With the unprecedented pandemic disrupting the entire education system, a cloud of uncertainty is hanging over the future of final year MBBS students. The final year, well known to be the hardest year amongst all the four and a half years of MBBS journey has turned more tougher for the students this year.

As we know, the final year MBBS curriculum consists of a written examination, a clinical examination to assess the clinical competencies and skills, and a viva voce examination. The candidates are expected to exhibit an acceptable level of competence in all the areas of knowledge, attitudes, and skills being evaluated by the university appointed external and internal faculties who are typically professors and HODs of medical colleges. But without getting proper academic classes and clinical exposures how are the students of the current batch expected to do that?

The current final year MBBS students don’t seem to have a perfect ending for their academic session, they have missed their classroom lectures and bulk of their clinical case studies, all thanks to the pandemic. Apart from this, most of their clinics and hospitals have turned into dedicated COVID hospitals. As a last resort they are now learning from home or hostels through online classes and case discussions. Since most of the hospitals have only COVID-19 cases, other patients are not getting admitted to such facilities resulting in a drastic drop in the clinical exposure of students. While the senior faculty members are all engaged in the fight against COVID-19, the students are now taking on yet another fight to safeguard their academic and professional careers.

In the wake of the prevailing situation, medical students from across the country are demanding the postponement or cancellation of MBBS exams. Students are raising their voice citing the challenges before them which include lack of academic guidance, non-availability of books, and notes essential for the exams and moreover, the risk of catching infections amid exams.

To strengthen their demands, the MBBS students have also begun an online petition, wherein a collective voice is being raised against the exams, which are otherwise scheduled to be conducted in August. Through the petition, a number of medical students have requested the authorities to postpone the medical exams for now, as the country is witnessing a steep rise in the daily number of COVID-19 positive cases.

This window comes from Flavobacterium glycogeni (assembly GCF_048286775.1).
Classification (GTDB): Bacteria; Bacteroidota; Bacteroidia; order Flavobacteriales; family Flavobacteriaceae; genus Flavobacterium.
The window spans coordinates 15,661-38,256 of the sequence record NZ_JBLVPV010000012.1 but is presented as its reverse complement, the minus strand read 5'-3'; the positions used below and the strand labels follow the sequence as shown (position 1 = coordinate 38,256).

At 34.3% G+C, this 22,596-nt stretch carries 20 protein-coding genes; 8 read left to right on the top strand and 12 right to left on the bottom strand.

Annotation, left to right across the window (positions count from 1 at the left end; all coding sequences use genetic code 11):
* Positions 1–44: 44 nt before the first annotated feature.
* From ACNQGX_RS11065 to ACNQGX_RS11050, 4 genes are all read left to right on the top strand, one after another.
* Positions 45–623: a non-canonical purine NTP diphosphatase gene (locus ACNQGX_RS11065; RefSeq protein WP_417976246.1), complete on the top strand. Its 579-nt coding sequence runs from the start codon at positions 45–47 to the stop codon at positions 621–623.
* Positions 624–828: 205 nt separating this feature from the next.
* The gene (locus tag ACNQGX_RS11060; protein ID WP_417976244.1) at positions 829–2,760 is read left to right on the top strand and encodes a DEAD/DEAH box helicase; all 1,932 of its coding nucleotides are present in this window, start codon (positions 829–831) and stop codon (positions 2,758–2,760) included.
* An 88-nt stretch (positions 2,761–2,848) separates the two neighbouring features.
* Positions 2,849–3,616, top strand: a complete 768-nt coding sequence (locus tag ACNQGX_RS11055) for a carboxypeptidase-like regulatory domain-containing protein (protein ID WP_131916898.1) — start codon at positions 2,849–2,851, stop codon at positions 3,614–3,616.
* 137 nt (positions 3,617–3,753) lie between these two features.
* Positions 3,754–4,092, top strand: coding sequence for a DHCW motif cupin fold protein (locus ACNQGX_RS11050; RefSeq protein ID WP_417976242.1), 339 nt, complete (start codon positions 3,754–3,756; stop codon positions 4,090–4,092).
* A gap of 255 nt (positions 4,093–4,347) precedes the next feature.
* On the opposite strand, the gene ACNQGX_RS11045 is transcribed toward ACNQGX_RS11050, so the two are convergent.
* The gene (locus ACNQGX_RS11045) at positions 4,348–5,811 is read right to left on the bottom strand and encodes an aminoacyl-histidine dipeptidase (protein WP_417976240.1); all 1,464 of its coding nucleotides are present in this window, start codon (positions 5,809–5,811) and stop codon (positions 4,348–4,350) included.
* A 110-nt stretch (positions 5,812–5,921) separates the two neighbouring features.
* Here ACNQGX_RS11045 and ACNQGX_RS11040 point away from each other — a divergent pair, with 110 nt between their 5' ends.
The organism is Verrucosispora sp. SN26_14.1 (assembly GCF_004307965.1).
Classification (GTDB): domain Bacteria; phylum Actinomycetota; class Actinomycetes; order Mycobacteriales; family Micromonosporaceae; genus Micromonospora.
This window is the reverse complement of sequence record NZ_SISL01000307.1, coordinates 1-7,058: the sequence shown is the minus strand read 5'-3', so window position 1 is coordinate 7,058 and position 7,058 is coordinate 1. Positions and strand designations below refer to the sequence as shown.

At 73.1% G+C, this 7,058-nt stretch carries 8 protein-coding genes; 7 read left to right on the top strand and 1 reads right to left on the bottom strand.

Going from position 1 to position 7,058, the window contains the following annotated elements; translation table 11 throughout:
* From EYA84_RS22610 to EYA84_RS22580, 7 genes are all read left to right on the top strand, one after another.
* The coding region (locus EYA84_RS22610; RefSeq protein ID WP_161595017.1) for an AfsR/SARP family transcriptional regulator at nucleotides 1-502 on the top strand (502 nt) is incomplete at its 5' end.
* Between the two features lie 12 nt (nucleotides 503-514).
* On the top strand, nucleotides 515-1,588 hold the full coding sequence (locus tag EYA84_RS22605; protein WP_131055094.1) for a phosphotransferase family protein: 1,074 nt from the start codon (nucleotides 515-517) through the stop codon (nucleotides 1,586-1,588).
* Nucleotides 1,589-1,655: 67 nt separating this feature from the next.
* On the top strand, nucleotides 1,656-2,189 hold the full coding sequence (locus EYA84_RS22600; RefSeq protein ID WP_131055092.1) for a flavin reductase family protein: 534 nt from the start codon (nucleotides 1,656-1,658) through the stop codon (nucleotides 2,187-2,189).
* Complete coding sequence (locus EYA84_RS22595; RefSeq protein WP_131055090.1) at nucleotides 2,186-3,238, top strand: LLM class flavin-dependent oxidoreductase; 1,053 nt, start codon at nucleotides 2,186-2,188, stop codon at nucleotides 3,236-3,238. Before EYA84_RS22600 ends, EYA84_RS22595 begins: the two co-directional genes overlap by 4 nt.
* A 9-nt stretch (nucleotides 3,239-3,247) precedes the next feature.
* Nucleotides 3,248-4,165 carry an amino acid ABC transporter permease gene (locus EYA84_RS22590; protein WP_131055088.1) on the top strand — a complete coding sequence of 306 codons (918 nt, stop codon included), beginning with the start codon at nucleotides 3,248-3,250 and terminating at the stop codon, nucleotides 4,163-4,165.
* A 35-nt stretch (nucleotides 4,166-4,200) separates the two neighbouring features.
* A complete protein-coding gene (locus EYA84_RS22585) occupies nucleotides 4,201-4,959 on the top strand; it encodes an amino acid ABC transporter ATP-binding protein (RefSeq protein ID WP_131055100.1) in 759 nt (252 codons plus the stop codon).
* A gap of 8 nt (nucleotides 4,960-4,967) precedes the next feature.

Some students have also put forth the challenge of writing exams with gloves on, which has now become a mandate in protection against the coronavirus. Also, it would be a task to maintain social distancing while appearing collectively at examination centers, the students have voiced. Earlier too, students preparing for medical exams have raised their concerns with respect to travelling to the exam centers amid the pandemic. 

However, the board of governors in the suppression of the Medical Council of India (MCI) has issued an advisory stating that no batch should be permitted to move to the next level of the MBBS course without an examination. The August 8 MCI advisory stated that medical colleges should aim to complete the first MBBS course within two months of reopening of colleges and that the examinations should be completed within a month.

Regarding the conduct of practical/clinical examinations, the board stated that since the objective of such examination is to ascertain skills relevant to the subject as outlined in the respective course curricula, alternative methods of skill evaluation which may include Objective Structured Clinical Examination (OSCE), simulations, case scenarios, etc. may be used in lieu of clinical cases, wherever the latter is not feasible as provided for in the regulations. In short, MCI wants to conduct the examinations regardless of the safety concerns and challenges faced by future physicians.

Meanwhile, various state governments have already directed the final year MBBS students to report for COVID-19 duty to meet the shortage of healthcare professionals amid an exponential rise in the number of cases. States like Gujarat, Karnataka, and Haryana have already deployed  students on the battlefield.

However, final year MBBS students in private colleges and those pursuing internships claim they have been asked to report to fever clinics or COVID care centres on short notice. Many alleged that they have been asked to make their own arrangements for accommodation and pay for their treatment if tested positive for COVID-19.

An MBBS student at a private medical college in Bengaluru said he got a message on Thursday morning asking him to report to their teaching hospital in two hours. “We were later told that we will have to go to the Department of Medical Education on Friday morning where we will be posted for COVID-19 duty. We have not been given any instructions,” the student said. As it suggests, the students are not given any sort of training or safety instructions even when they are asked to work at highly Infectious COVID-19 treatment facilities.

However, the students and parents have raised their concerns over the move. “Pushing final year medical students to join COVID-19 field duty is illegal and arbitrary”, the Gujarat Medicos Parents Association, an association formed by parents of medical students has claimed. “It is also in contravention to the Union Health Ministry’s direction that states final year MBBS students cannot be assigned any clinical duties” the association further added.

It’s high time to roll out a definite strategy regarding the exams and academic career of the final year medical students. The authorities must address the concerns of the entire student community and should ensure that no thorn of uncertainty is left on their road to becoming a future doctor!

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